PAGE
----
“Bicentennial nostalgia,” prompted the saving and preservation of historic sites across the country, so it’s not a surprise that several organizations in the area (antiques clubs, Genesee County Historical Society, McFarlan Home, and others) came together to save the Whaley House, restore it to its 1880s and 1890s condition, and preserve it for the future. This happened after the McFarlan Home built a new facility next to the Whaley House in 1972.  By the next decade the house had received its place on the National Parks Service Register of Historic Places and the association overseeing it became a registered nonprofit organization with the mission of preserving the Whaley home and artifacts, and inspiring an appreciation for local history.  Today the house is managed by a Board of Directors, one paid staff member, and a handful of loyal volunteers.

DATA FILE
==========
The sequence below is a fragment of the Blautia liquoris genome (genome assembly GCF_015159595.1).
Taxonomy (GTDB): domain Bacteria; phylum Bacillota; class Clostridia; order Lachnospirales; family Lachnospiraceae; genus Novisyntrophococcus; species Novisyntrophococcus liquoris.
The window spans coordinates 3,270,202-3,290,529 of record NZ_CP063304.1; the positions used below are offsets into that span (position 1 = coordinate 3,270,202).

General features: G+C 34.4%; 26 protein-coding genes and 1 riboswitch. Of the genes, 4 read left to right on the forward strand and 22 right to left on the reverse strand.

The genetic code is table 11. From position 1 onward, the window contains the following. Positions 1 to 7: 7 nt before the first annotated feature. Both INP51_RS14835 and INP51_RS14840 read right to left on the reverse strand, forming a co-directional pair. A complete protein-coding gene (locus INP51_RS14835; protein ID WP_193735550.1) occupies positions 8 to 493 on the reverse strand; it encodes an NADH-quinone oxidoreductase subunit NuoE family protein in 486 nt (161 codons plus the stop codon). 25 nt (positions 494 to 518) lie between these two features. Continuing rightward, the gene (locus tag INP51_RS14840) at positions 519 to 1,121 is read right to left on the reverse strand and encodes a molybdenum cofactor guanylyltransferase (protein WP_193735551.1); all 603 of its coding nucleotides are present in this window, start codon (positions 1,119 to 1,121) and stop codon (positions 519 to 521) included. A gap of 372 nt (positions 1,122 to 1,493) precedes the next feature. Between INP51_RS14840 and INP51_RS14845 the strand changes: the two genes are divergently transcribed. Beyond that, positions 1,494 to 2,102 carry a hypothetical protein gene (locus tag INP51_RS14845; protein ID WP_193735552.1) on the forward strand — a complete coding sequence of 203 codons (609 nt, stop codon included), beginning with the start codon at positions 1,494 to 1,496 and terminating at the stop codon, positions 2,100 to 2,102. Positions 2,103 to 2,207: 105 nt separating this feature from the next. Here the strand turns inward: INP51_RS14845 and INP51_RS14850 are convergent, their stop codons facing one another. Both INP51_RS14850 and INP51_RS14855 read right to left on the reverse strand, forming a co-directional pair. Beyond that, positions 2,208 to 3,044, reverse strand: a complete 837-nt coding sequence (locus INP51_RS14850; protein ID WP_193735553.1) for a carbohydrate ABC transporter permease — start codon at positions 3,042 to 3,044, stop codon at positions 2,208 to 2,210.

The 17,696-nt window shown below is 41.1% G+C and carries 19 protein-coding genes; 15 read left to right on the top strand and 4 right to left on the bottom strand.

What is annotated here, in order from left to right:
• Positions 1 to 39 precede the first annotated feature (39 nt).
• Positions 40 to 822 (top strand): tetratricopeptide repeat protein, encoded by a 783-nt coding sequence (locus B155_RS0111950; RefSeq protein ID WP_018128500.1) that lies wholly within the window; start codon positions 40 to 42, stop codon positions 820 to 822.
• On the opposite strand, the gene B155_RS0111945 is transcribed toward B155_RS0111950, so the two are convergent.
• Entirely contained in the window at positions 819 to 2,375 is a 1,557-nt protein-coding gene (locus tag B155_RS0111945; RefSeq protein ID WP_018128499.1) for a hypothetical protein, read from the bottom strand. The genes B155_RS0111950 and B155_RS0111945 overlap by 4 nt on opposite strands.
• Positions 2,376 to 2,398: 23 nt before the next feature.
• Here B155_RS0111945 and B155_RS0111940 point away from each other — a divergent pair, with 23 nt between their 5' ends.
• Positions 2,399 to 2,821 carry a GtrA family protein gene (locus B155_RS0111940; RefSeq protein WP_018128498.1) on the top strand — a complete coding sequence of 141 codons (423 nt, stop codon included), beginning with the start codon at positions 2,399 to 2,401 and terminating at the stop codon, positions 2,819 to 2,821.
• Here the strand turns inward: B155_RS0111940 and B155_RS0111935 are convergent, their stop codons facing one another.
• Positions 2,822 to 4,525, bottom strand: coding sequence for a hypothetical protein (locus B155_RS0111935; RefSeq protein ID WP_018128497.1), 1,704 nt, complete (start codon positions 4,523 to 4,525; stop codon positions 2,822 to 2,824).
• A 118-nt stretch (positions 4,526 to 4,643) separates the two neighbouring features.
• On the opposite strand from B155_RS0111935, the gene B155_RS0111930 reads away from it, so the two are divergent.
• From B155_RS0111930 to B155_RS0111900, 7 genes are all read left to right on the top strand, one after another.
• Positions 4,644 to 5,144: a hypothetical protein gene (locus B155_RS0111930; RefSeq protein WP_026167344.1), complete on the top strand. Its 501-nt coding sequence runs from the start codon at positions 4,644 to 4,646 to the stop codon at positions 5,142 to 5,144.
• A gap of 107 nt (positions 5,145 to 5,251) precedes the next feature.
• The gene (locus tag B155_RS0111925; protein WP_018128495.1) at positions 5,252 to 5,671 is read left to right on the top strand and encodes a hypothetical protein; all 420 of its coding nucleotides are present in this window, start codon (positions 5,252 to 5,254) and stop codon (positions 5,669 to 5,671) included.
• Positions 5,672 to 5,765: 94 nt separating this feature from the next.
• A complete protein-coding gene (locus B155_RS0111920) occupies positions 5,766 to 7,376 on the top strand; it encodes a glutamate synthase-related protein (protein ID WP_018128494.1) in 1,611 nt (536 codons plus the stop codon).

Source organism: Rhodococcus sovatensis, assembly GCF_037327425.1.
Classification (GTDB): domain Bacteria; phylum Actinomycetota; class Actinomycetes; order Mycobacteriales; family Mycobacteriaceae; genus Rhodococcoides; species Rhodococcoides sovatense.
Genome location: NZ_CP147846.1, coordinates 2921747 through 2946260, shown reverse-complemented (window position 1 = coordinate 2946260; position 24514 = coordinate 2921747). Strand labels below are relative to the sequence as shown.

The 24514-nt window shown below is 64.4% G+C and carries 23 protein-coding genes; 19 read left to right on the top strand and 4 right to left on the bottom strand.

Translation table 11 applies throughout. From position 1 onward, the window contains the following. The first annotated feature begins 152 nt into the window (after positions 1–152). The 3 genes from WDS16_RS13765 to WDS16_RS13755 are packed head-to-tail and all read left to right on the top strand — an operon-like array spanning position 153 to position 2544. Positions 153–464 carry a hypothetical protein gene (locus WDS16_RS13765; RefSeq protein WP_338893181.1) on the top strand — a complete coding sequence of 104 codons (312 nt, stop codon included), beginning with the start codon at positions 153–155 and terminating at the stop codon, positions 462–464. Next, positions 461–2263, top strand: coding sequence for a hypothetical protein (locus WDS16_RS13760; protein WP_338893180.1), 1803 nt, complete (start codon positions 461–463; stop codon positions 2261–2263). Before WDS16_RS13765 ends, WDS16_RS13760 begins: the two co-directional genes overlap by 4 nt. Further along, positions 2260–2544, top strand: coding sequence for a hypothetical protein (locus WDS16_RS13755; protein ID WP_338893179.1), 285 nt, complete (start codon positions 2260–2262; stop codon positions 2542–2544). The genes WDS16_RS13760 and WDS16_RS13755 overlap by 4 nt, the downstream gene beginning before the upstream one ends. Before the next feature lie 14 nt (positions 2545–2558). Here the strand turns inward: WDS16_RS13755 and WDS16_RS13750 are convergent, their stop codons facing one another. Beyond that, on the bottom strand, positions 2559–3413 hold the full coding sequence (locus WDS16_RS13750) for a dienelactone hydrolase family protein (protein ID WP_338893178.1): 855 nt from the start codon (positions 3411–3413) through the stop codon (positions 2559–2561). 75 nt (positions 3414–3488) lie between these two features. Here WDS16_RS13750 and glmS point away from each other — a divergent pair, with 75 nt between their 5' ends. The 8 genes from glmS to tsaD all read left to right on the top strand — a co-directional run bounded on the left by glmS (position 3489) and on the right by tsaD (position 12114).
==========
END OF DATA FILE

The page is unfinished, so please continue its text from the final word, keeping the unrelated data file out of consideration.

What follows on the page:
In recent years the connection between the Whaley Historic House Museum and the University of Michigan-Flint has grown immensely. Naturally, the strongest connection is with the Department of History, whose professors have used the house as a research tool. Last spring students from a class called America Coming of Age were required to pick three artifacts from the house to research and instead of a paper, produce museum labels for the pieces. This not only allowed students to receive hands-on experience in the public history field, but they also learned about the study of material culture. Public history courses have also used the museum as a site to create a specialized tour. Most recently, though, a social studies education class has begun regularly participating in the museum’s third and fourth grade field trip program, designed to introduce children to the field of history through the study of museum artifacts.